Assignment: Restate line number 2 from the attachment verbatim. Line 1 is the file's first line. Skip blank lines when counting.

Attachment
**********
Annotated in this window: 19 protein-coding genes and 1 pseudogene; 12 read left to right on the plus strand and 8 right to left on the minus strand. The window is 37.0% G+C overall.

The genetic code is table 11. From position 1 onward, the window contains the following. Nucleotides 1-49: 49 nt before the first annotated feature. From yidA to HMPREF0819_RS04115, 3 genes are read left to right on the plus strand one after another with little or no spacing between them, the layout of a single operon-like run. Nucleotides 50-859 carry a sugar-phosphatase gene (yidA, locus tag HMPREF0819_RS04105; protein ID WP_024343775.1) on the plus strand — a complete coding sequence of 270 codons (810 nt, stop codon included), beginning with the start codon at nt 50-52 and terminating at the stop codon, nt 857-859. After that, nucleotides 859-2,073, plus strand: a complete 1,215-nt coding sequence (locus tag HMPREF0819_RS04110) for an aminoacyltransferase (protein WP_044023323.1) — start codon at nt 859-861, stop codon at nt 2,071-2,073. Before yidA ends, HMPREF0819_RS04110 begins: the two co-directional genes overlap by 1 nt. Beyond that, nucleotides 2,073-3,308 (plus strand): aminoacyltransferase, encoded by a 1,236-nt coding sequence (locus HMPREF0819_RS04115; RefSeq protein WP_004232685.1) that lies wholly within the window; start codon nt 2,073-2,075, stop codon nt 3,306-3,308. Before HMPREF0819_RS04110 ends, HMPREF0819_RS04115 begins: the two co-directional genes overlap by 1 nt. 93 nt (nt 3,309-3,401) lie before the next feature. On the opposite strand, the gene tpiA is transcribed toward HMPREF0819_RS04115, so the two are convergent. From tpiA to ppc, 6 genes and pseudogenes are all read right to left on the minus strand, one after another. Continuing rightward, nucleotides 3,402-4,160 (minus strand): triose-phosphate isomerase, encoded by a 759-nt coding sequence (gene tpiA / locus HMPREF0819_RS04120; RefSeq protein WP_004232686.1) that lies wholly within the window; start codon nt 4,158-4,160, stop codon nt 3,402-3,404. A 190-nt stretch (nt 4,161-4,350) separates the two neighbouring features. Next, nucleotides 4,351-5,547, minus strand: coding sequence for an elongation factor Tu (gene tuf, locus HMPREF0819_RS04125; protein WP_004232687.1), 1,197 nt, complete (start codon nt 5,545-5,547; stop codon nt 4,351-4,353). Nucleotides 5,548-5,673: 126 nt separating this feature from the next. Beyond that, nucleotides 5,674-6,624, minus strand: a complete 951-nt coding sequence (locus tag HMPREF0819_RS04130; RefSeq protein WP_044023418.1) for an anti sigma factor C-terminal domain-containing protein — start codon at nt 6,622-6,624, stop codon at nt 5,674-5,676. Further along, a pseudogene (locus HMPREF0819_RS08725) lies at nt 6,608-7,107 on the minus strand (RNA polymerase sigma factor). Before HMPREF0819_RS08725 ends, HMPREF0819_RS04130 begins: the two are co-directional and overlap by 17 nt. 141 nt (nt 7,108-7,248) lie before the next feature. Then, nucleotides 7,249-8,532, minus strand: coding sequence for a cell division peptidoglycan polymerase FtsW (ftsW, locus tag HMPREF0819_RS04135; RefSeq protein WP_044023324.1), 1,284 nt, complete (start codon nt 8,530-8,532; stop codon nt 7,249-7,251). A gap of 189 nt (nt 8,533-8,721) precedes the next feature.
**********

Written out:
The genetic code is table 11. From position 1 onward, the window contains the following. Nucleotides 1-49: 49 nt before the first annotated feature. From yidA to HMPREF0819_RS04115, 3 genes are read left to right on the plus strand one after another with little or no spacing between them, the layout of a single operon-like run. Nucleotides 50-859 carry a sugar-phosphatase gene (yidA, locus tag HMPREF0819_RS04105; protein ID WP_024343775.1) on the plus strand — a complete coding sequence of 270 codons (810 nt, stop codon included), beginning with the start codon at nt 50-52 and terminating at the stop codon, nt 857-859. After that, nucleotides 859-2,073, plus strand: a complete 1,215-nt coding sequence (locus tag HMPREF0819_RS04110) for an aminoacyltransferase (protein WP_044023323.1) — start codon at nt 859-861, stop codon at nt 2,071-2,073. Before yidA ends, HMPREF0819_RS04110 begins: the two co-directional genes overlap by 1 nt. Beyond that, nucleotides 2,073-3,308 (plus strand): aminoacyltransferase, encoded by a 1,236-nt coding sequence (locus HMPREF0819_RS04115; RefSeq protein WP_004232685.1) that lies wholly within the window; start codon nt 2,073-2,075, stop codon nt 3,306-3,308. Before HMPREF0819_RS04110 ends, HMPREF0819_RS04115 begins: the two co-directional genes overlap by 1 nt. 93 nt (nt 3,309-3,401) lie before the next feature. On the opposite strand, the gene tpiA is transcribed toward HMPREF0819_RS04115, so the two are convergent. From tpiA to ppc, 6 genes and pseudogenes are all read right to left on the minus strand, one after another. Continuing rightward, nucleotides 3,402-4,160 (minus strand): triose-phosphate isomerase, encoded by a 759-nt coding sequence (gene tpiA / locus HMPREF0819_RS04120; RefSeq protein WP_004232686.1) that lies wholly within the window; start codon nt 4,158-4,160, stop codon nt 3,402-3,404. A 190-nt stretch (nt 4,161-4,350) separates the two neighbouring features. Next, nucleotides 4,351-5,547, minus strand: coding sequence for an elongation factor Tu (gene tuf, locus HMPREF0819_RS04125; protein WP_004232687.1), 1,197 nt, complete (start codon nt 5,545-5,547; stop codon nt 4,351-4,353). Nucleotides 5,548-5,673: 126 nt separating this feature from the next. Beyond that, nucleotides 5,674-6,624, minus strand: a complete 951-nt coding sequence (locus tag HMPREF0819_RS04130; RefSeq protein WP_044023418.1) for an anti sigma factor C-terminal domain-containing protein — start codon at nt 6,622-6,624, stop codon at nt 5,674-5,676. Further along, a pseudogene (locus HMPREF0819_RS08725) lies at nt 6,608-7,107 on the minus strand (RNA polymerase sigma factor). Before HMPREF0819_RS08725 ends, HMPREF0819_RS04130 begins: the two are co-directional and overlap by 17 nt. 141 nt (nt 7,108-7,248) lie before the next feature. Then, nucleotides 7,249-8,532, minus strand: coding sequence for a cell division peptidoglycan polymerase FtsW (ftsW, locus tag HMPREF0819_RS04135; RefSeq protein WP_044023324.1), 1,284 nt, complete (start codon nt 8,530-8,532; stop codon nt 7,249-7,251). A gap of 189 nt (nt 8,533-8,721) precedes the next feature.